I only came across several hikers on the trail that day (including Bud, a hiker I’d met on the Pinhoti Trail Alabama earlier this year who has literally been hiking north since- so funny we bumped into each other again), so it was shocking to arrive at Goddard Shelter to see the shelter packed and tents everywhere like a little tent city. It was clear I was smack dab in the Appalachian Trail “hiker bubble”. Two very nice young women that were also thru-hiking the LT asked if I was looking for a place to pitch my tent and pointed me in the direction of a tiny little clearing in the woods. It was definitely on a slope, but I was tired and happy to plop down wherever.


I did read that there were some nice tent sites just a quarter mile ahead at the summit of Glastenbury Mountain, but Karl Meltzer, my coach, had reminded me several times before I started specifically NOT to go farther than I’d planned, even if I felt awesome. So I stuck to my plan. I eagerly downed my breakfast burrito that I’d picked up Wild Oats and had been saving for the end of the day- wow, I didn’t know cold eggs, cheese, and potatoes could taste so good. Like, I am still thinking about that burrito. I curled up on my slope, turned sideways toward the upward direction which seemed to hold me in place, and drifted off for a full night of sleep.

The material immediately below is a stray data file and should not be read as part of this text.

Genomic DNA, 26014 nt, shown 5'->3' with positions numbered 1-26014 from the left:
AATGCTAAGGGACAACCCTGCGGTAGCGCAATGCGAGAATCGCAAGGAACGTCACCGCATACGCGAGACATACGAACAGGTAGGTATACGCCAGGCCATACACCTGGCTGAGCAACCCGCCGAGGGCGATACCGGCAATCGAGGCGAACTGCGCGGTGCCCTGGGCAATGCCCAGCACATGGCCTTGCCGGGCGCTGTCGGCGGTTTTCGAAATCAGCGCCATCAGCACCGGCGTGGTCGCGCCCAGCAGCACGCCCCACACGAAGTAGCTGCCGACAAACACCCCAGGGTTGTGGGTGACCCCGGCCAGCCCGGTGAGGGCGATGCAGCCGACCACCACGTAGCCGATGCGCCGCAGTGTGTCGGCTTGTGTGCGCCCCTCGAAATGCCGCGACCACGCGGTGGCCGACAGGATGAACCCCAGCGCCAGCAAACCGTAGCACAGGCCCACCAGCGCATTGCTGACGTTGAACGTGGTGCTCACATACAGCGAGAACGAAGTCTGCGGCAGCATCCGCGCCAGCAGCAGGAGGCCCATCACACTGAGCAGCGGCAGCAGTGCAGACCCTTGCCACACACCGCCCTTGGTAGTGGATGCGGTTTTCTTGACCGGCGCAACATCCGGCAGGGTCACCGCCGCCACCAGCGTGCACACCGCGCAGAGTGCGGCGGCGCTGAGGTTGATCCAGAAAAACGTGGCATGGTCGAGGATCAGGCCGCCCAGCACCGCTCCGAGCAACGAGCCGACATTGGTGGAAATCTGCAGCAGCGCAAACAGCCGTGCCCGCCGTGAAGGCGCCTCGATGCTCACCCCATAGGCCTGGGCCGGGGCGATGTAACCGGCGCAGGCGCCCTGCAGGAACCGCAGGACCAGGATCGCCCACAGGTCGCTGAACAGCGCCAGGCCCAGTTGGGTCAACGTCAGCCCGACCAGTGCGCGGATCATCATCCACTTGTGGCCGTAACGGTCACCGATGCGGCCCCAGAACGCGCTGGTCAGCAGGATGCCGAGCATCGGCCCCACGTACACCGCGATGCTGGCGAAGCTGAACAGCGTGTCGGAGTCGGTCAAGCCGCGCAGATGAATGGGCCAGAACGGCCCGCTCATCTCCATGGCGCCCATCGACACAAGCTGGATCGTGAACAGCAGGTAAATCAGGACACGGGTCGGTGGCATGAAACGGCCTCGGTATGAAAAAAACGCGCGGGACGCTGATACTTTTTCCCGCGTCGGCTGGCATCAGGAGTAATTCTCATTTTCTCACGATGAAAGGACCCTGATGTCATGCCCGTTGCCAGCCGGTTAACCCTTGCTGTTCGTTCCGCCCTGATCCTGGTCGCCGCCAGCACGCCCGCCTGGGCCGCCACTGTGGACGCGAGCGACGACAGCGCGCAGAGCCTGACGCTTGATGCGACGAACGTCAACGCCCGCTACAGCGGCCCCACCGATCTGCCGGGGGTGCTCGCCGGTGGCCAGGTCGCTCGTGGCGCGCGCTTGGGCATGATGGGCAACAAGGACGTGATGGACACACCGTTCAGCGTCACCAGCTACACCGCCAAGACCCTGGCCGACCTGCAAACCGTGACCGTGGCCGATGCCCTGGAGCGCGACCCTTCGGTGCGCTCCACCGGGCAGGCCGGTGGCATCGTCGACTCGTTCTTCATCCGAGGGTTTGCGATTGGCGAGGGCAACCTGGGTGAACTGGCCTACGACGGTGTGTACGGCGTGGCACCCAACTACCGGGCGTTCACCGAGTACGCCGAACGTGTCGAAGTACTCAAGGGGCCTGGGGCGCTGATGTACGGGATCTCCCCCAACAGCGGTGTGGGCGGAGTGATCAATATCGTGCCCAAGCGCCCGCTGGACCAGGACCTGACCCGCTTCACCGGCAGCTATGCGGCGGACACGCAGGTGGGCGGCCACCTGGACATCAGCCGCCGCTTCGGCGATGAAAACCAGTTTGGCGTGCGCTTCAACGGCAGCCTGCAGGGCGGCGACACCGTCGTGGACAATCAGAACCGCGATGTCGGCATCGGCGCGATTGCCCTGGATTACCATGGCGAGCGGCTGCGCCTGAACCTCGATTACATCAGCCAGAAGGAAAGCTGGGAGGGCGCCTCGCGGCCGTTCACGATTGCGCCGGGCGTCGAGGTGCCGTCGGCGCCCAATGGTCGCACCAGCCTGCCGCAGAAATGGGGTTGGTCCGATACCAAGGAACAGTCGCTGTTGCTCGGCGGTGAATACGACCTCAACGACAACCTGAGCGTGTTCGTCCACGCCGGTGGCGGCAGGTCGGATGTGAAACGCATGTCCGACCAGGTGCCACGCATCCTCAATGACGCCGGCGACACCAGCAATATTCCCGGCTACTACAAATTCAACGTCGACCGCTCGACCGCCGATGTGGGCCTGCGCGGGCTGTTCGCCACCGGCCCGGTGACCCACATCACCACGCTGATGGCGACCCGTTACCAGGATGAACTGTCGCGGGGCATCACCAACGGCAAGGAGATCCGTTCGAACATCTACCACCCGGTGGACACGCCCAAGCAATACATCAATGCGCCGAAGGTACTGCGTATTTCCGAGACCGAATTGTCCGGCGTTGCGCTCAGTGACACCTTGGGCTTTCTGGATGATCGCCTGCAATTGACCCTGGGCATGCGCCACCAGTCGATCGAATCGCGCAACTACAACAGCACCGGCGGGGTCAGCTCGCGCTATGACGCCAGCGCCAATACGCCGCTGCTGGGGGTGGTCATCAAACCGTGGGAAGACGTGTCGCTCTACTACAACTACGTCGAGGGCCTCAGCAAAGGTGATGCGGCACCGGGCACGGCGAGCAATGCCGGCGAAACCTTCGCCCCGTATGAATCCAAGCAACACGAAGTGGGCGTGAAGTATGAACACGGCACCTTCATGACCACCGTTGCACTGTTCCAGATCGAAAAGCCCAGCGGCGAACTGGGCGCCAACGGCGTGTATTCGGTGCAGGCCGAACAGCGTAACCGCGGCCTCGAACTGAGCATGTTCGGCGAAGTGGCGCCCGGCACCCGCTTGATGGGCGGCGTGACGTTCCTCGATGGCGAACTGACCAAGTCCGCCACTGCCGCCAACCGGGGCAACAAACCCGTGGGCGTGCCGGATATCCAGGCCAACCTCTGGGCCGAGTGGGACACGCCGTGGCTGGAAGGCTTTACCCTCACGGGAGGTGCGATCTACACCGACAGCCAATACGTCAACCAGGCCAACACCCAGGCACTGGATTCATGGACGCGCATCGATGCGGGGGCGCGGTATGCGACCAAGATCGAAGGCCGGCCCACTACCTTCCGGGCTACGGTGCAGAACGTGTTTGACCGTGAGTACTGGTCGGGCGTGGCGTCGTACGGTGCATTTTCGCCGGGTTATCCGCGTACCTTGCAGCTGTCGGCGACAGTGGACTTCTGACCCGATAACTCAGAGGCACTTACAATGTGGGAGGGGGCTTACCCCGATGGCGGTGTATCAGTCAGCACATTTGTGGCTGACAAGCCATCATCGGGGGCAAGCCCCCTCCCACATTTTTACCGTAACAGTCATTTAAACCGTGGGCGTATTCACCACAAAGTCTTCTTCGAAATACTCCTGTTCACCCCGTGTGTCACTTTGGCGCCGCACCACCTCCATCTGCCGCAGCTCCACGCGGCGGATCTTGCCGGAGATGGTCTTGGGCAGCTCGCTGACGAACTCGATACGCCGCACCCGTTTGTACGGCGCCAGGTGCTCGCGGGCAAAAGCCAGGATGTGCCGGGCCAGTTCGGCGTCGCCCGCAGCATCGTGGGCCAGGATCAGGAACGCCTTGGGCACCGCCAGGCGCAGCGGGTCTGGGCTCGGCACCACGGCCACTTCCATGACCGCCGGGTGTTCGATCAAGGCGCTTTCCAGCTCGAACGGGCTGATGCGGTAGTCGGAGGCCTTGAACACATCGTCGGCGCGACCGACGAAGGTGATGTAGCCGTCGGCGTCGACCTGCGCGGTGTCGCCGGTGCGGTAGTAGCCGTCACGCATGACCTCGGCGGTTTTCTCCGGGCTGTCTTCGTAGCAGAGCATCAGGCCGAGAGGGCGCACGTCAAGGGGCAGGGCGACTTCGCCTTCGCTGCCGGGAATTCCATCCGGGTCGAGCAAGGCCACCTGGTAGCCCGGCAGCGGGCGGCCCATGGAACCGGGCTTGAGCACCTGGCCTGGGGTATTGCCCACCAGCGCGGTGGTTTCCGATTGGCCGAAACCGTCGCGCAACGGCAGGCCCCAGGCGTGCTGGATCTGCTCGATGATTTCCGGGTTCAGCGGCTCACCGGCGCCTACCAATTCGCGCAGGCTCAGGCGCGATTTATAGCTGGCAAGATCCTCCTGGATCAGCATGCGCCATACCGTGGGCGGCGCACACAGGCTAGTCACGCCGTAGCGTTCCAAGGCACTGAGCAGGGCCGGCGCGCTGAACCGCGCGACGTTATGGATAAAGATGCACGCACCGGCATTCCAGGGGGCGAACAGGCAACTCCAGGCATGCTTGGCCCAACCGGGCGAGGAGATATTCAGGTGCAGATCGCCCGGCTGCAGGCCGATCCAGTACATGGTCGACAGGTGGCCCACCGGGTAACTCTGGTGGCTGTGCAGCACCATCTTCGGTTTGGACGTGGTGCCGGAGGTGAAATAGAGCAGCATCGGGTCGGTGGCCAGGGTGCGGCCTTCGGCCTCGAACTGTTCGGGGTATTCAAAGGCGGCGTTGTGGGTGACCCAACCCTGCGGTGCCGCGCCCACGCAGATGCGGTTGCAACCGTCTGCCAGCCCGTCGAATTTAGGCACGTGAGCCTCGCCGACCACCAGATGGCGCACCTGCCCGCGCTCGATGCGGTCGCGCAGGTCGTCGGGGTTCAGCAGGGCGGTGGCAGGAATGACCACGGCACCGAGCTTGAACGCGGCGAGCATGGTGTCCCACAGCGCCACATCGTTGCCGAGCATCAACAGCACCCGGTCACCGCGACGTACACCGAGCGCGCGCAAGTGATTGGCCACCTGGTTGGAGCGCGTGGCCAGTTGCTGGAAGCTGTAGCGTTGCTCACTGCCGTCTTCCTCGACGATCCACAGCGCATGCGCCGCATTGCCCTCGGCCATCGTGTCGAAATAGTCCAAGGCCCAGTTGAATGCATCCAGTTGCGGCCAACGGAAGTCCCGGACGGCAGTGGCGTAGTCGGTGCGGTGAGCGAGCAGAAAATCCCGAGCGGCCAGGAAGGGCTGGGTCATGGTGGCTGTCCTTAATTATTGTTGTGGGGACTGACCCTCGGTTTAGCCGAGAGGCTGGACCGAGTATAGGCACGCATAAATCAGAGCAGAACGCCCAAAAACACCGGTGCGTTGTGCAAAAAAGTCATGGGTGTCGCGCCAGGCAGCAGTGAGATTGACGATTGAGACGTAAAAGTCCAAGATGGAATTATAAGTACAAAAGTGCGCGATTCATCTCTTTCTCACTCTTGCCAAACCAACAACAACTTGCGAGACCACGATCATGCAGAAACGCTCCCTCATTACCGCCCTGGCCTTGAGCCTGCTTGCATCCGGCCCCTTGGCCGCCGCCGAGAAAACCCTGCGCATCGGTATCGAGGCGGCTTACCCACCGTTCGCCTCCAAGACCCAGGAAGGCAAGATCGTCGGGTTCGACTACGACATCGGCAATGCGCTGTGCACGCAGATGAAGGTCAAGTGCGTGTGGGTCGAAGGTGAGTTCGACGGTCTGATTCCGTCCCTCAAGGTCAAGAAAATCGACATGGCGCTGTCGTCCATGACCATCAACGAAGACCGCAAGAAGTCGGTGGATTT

💫

Thanks for reading. Stay tuned for more daily recaps of the rest of my Long Trail journey right here on Mercury on the Run.